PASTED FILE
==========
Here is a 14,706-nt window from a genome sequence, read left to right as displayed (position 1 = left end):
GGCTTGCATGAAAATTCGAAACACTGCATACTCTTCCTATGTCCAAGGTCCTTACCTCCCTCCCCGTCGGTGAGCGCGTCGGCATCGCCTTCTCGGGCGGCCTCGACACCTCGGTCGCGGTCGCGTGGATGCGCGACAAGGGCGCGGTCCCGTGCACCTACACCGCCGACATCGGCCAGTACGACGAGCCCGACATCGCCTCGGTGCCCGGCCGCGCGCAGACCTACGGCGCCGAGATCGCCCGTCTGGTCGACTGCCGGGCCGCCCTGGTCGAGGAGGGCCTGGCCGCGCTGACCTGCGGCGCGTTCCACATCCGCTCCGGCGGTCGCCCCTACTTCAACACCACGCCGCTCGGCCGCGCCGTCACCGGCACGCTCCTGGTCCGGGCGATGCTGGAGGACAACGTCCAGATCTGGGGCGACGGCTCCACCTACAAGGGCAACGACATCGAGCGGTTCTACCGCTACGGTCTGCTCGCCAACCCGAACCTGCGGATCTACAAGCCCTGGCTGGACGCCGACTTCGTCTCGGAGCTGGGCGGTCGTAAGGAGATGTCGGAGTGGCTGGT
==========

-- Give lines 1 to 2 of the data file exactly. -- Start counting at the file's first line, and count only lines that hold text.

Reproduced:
Here is a 14,706-nt window from a genome sequence, read left to right as displayed (position 1 = left end):
GGCTTGCATGAAAATTCGAAACACTGCATACTCTTCCTATGTCCAAGGTCCTTACCTCCCTCCCCGTCGGTGAGCGCGTCGGCATCGCCTTCTCGGGCGGCCTCGACACCTCGGTCGCGGTCGCGTGGATGCGCGACAAGGGCGCGGTCCCGTGCACCTACACCGCCGACATCGGCCAGTACGACGAGCCCGACATCGCCTCGGTGCCCGGCCGCGCGCAGACCTACGGCGCCGAGATCGCCCGTCTGGTCGACTGCCGGGCCGCCCTGGTCGAGGAGGGCCTGGCCGCGCTGACCTGCGGCGCGTTCCACATCCGCTCCGGCGGTCGCCCCTACTTCAACACCACGCCGCTCGGCCGCGCCGTCACCGGCACGCTCCTGGTCCGGGCGATGCTGGAGGACAACGTCCAGATCTGGGGCGACGGCTCCACCTACAAGGGCAACGACATCGAGCGGTTCTACCGCTACGGTCTGCTCGCCAACCCGAACCTGCGGATCTACAAGCCCTGGCTGGACGCCGACTTCGTCTCGGAGCTGGGCGGTCGTAAGGAGATGTCGGAGTGGCTGGT